YourGV.com

Saturday, Apr 19th

Last updateFri, 18 Apr 2014 7am

You are here: Home Opinion Doug Ford Did you know…

Did you know…

Former South Dakota Senator and 1972 presidential candidate George McGovern died Sunday at the age of 90.

 

A graduate of Dakota Wesleyan University and Northwestern University, McGovern became a history professor before being elected to the U.S. House of Representatives in 1956.

He was reelected in 1958 and lost his first bid for the Senate in 1960 before being elected to that legislative body in 1962.

McGovern served in the Senate from 1963-1981, and he was the Democratic Party presidential nominee in 1972.

He co-sponsored an amendment to end the Vietnam War by legislative means in 1970 and 1971. 

These are facts everyone knows about McGovern, but there was a lot more to the man than a lot of us realize.

Did you know McGovern volunteered for the U.S. Army Air Forces upon his country’s entry into World War II?

First Lieutenant McGovern was a member of the 741st Bomb Squadron, 455th Bombardment Group, 15th Air Force, and he flew the maximum of 35 missions over German-occupied Europe as a B-24 Liberator pilot.

He received the Distinguished Flying Cross after a successful emergency landing, and he also was the recipient of three Air Medals while serving his nation.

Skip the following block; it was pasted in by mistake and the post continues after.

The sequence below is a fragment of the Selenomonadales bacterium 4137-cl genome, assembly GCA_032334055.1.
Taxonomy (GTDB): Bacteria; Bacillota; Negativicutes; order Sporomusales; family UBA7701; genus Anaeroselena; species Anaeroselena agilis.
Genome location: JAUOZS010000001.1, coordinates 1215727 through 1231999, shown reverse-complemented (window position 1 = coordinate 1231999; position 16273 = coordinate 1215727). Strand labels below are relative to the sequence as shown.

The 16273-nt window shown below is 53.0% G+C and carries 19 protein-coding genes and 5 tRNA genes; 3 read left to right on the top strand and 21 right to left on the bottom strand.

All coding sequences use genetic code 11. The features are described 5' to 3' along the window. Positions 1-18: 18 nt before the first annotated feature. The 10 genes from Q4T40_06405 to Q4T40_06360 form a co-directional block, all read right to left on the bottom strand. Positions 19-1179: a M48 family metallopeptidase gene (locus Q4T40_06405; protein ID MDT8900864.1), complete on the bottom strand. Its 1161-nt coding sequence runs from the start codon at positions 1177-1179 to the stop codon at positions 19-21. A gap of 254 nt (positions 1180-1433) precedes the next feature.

Did you know McGovern became United States Ambassador to the United Nations Agencies for Food and Agriculture in 1998, and he joined forces with Senator Bob Dole (a World War II Army veteran awarded two Purple Hearts and the Bronze Star) in the George McGovern-Robert Dole International Food for Education and Nutrition Program in 2000?

Dole, the GOP presidential nominee in 1996 who lost the election to President Bill Clinton, said who he and McGovern agreed, “The greater of life’s blessings cannot be counted in electoral votes.”

Did you know that McGovern and conservative columnist Cal Thomas were close friends and often dined together, despite the two having widely divergent political views?

In sometimes contentious and partisan political debates, we lose sight of a common goal and what unites us, rather than what separates us.

We all should strive for the common good no matter what our political persuasions are, and there’s no better example of that than George McGovern.

He should be an example to us all.